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4. Hogging Deck Space
Space is a valuable commodity on dive boats. Monopolizing the dive deck, scattering all your scuba gear and equipment on the boat is no-no no matter how precious your scuba kit is worth. People forget that there are anywhere between 6-16 divers each with their 50lbs or more of dive gear on that dive boat. Divers should remember to pack all their gear as compact as they can to store it easily under the seat and not take up too much room. Use a Scuba gear bag and not a massive trunk size kit.
5. Bearing False Witness
Today, everyone’s a shark expert, but few people seem to be capable of saying what it is they saw on a dive. When people and sharks meet, the first victim is truth! Then there are those that fabricate this universe of diving excellence so that they can return home triumphant after a dive. Mr. Superlative as we like to call them as they wildly express that each dive is even better then the last, the sharks bigger, the visibility greater, the wreck… er… wreckier. These hyped up dive sites are misleading to most and end up with a reputation that exceeds them.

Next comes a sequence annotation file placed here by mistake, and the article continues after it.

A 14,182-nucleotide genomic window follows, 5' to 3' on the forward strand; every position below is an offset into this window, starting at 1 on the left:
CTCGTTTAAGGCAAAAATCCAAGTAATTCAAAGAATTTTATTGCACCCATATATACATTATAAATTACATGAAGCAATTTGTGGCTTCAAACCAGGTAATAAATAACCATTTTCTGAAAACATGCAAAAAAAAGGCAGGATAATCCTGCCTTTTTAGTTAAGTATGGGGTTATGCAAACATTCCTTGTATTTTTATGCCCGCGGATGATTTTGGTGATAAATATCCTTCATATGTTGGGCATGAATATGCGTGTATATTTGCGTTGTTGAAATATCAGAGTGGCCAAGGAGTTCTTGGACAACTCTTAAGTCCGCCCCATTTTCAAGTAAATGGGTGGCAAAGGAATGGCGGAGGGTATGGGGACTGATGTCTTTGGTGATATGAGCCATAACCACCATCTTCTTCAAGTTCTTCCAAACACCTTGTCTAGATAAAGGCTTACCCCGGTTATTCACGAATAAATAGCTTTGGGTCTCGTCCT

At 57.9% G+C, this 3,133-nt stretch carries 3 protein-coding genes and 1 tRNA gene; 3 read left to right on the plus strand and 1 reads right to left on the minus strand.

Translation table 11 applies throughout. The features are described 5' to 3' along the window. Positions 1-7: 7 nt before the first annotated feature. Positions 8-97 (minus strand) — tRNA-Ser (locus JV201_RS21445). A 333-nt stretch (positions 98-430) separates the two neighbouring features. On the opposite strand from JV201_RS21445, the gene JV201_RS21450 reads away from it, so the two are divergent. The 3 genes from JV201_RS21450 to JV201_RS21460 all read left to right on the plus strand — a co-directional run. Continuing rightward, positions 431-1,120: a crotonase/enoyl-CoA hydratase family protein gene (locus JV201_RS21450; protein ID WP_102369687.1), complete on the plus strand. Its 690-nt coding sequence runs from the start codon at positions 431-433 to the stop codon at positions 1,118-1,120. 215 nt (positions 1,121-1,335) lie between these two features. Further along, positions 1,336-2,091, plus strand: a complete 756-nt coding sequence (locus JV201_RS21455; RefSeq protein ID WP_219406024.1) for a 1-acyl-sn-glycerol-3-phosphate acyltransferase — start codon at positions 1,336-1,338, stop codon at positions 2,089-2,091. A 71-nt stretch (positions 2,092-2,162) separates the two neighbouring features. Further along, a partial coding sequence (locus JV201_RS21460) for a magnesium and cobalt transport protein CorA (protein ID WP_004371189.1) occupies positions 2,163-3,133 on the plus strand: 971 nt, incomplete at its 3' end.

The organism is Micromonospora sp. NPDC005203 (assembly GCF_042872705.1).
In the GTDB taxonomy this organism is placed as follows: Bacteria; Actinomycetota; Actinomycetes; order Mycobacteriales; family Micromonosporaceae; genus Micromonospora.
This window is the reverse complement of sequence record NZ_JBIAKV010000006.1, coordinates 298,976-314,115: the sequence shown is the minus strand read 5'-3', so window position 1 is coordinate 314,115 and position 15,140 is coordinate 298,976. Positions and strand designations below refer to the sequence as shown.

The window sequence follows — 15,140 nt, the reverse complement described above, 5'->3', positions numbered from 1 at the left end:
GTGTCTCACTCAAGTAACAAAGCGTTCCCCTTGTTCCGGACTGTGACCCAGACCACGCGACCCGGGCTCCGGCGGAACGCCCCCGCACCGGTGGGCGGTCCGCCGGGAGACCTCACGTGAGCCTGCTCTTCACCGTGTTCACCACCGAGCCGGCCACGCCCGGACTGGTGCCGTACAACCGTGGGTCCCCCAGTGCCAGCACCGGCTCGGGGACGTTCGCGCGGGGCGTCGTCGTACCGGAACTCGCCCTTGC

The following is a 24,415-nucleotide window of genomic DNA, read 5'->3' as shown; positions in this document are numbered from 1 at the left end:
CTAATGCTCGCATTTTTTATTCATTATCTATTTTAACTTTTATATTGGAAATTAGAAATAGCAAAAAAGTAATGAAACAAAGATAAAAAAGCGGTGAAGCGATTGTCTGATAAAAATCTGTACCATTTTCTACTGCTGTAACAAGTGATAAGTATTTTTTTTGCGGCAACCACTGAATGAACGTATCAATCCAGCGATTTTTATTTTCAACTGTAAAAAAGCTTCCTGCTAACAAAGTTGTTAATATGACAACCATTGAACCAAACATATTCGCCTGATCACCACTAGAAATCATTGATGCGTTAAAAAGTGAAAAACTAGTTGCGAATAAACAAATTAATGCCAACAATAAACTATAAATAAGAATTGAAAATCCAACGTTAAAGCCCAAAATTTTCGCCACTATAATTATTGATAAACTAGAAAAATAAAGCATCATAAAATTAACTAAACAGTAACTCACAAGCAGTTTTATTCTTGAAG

The opposite of Mr. Superlative from above is the Whinger of group, were no dive meets his standards. Less than generous air fills, not enough to see in the ocean, fish not big enough or coral not pretty enough and how nothing compares to his one perfect dive a decade back all make it into his log book of distaste. Unappreciative party-pooper tactics are annoying as hell and a deadly sin of diving.
Disrespect towards crew, dive boat hands, dive guides, fellow divers and even dive sites and property are last but not least on our 7 deadly sins list. The best divers are the ones that are humble enough to know that you never stop learning and respect all the people who are a part of facilitating him to enjoy this sport. Respect in this point also extends to the un-natural environment (for humans) we’re in and our limitations underwater. Respecting the waters and it’s inhabitants is part and parcel of a true scuba experience.